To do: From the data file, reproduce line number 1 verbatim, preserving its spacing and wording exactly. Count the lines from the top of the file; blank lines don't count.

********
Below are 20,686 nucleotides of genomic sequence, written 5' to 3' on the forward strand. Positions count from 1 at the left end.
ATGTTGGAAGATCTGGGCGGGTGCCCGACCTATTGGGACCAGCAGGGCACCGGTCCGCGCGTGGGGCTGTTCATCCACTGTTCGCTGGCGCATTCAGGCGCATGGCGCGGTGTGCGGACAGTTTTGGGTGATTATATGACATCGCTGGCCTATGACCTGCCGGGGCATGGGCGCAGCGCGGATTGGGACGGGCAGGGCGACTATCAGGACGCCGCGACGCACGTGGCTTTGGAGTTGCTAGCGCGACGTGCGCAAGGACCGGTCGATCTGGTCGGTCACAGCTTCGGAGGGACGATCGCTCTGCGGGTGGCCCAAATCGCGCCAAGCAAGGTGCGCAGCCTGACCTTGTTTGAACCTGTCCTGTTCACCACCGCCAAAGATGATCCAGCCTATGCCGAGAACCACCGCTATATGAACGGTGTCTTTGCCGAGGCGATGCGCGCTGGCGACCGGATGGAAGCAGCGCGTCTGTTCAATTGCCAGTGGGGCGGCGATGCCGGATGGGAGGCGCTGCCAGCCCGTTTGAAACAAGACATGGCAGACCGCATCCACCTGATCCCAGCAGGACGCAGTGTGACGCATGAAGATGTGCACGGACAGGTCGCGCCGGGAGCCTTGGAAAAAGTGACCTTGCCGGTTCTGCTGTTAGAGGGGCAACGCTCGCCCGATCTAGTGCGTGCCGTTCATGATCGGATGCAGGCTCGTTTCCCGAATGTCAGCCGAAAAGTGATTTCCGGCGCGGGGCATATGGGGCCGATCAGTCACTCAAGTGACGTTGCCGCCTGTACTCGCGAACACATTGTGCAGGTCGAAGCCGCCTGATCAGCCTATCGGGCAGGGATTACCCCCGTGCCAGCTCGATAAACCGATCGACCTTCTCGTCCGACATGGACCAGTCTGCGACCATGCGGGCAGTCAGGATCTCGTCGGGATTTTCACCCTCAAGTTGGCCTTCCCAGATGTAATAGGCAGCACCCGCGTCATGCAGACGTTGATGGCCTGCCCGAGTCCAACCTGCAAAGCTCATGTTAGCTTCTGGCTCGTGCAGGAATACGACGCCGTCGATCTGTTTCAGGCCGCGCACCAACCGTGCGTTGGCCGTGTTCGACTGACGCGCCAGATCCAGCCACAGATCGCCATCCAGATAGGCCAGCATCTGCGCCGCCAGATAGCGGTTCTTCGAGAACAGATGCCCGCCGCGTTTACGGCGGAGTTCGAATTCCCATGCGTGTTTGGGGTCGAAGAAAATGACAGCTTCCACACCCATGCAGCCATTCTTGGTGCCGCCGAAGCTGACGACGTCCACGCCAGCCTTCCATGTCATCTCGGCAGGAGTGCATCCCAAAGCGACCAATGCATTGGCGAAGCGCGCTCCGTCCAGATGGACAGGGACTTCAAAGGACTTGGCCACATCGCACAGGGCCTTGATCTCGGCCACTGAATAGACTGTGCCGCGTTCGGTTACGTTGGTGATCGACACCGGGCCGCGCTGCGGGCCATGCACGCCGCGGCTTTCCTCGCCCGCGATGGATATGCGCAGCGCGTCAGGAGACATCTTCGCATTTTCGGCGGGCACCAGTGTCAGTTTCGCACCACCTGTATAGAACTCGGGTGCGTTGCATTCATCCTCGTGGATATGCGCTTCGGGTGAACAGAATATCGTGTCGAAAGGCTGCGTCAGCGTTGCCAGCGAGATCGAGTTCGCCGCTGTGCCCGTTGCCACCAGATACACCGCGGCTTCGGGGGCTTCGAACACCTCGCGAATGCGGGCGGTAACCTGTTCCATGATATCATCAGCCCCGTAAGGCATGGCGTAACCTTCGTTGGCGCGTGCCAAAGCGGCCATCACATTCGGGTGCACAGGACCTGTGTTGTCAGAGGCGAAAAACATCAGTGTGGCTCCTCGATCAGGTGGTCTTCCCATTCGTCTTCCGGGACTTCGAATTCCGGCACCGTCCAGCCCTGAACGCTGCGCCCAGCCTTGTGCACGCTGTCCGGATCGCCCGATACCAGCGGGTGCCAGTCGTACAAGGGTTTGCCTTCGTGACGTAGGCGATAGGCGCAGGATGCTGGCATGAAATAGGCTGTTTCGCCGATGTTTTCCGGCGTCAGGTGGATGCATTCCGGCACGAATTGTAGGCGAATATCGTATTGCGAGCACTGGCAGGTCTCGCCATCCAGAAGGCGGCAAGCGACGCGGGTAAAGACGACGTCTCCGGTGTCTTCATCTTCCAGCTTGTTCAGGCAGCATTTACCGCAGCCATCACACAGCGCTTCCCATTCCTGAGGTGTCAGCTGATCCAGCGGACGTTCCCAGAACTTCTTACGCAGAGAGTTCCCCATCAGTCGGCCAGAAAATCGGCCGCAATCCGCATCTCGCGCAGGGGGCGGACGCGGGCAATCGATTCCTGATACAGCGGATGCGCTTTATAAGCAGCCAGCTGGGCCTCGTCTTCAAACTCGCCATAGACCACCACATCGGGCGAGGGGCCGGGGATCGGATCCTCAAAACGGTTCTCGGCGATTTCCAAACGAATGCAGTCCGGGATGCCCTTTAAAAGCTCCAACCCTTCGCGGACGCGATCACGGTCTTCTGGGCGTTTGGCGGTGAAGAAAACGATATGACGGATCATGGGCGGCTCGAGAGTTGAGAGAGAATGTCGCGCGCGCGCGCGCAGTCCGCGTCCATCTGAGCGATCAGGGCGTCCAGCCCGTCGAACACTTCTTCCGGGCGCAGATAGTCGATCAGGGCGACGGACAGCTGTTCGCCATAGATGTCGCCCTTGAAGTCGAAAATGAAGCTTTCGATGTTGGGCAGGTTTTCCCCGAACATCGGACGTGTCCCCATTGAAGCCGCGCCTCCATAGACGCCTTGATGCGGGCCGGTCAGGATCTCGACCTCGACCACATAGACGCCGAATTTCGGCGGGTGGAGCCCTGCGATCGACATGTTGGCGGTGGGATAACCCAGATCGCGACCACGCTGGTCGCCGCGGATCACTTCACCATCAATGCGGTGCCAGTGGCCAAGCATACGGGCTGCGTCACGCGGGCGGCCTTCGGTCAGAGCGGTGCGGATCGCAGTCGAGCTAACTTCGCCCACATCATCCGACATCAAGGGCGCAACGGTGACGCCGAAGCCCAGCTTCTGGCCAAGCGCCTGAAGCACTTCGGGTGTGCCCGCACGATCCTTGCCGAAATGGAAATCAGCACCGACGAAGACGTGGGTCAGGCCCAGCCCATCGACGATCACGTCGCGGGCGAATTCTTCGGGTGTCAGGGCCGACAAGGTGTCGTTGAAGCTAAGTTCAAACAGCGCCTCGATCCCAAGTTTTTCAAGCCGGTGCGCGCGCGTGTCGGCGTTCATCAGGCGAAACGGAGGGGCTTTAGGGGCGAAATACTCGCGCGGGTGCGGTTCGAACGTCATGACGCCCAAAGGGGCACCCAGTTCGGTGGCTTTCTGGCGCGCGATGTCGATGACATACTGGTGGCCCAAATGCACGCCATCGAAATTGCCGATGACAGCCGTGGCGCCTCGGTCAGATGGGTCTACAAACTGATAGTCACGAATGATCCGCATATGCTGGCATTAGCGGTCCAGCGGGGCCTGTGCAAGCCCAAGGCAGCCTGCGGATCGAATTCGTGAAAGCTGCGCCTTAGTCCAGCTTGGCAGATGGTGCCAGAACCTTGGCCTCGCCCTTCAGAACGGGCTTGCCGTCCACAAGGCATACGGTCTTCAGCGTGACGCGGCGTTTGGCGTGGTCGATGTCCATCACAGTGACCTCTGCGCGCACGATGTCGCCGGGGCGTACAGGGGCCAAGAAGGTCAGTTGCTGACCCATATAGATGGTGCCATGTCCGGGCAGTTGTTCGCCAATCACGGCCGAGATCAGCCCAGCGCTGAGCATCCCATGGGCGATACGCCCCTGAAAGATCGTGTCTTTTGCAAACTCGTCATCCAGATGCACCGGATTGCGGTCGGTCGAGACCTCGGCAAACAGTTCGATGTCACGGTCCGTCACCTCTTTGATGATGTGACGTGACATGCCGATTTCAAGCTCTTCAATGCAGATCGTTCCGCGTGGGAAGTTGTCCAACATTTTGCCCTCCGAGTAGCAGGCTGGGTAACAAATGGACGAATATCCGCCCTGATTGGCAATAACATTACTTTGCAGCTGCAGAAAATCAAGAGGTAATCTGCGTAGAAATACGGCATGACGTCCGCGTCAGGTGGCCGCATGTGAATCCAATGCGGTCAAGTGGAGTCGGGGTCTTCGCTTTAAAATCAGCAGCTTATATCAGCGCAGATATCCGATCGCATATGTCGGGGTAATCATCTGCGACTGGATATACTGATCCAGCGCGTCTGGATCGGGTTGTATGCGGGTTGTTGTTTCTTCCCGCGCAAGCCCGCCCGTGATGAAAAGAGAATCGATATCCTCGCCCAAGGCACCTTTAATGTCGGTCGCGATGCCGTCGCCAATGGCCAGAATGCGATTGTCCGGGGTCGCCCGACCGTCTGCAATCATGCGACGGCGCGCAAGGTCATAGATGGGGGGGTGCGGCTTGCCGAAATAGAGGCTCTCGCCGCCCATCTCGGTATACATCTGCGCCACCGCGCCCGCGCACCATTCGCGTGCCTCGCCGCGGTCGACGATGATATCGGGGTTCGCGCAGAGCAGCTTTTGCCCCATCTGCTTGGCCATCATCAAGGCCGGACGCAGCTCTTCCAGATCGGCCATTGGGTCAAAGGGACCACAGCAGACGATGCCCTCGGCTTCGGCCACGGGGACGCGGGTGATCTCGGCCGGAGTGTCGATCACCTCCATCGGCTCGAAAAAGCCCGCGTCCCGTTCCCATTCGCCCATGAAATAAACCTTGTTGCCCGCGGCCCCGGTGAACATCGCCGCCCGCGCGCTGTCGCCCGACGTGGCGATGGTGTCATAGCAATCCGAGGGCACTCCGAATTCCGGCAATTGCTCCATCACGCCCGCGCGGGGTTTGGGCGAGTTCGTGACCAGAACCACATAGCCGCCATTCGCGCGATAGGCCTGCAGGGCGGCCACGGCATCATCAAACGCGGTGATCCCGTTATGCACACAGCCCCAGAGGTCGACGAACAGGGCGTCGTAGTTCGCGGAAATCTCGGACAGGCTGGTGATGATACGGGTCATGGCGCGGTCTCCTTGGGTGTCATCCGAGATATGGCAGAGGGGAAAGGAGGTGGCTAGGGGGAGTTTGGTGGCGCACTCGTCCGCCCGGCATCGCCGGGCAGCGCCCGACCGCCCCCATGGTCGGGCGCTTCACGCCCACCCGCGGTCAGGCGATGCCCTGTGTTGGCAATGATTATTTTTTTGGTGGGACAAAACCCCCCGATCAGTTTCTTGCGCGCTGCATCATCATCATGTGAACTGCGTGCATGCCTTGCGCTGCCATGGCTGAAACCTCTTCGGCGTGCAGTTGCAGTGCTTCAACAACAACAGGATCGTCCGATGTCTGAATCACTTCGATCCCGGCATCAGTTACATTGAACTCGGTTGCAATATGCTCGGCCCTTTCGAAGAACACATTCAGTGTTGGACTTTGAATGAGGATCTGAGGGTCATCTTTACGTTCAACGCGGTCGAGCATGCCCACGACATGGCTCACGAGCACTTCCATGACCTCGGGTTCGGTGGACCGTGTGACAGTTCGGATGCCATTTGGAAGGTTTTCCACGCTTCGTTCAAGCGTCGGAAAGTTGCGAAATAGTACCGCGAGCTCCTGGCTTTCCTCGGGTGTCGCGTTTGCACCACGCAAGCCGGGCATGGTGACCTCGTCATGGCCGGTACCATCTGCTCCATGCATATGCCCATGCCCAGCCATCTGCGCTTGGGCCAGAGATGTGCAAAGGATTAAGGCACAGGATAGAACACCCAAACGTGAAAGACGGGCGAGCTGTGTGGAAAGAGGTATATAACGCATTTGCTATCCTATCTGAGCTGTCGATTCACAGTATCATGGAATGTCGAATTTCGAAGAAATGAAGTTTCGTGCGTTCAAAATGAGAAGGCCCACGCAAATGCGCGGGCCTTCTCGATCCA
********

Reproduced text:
Below are 20,686 nucleotides of genomic sequence, written 5' to 3' on the forward strand. Positions count from 1 at the left end.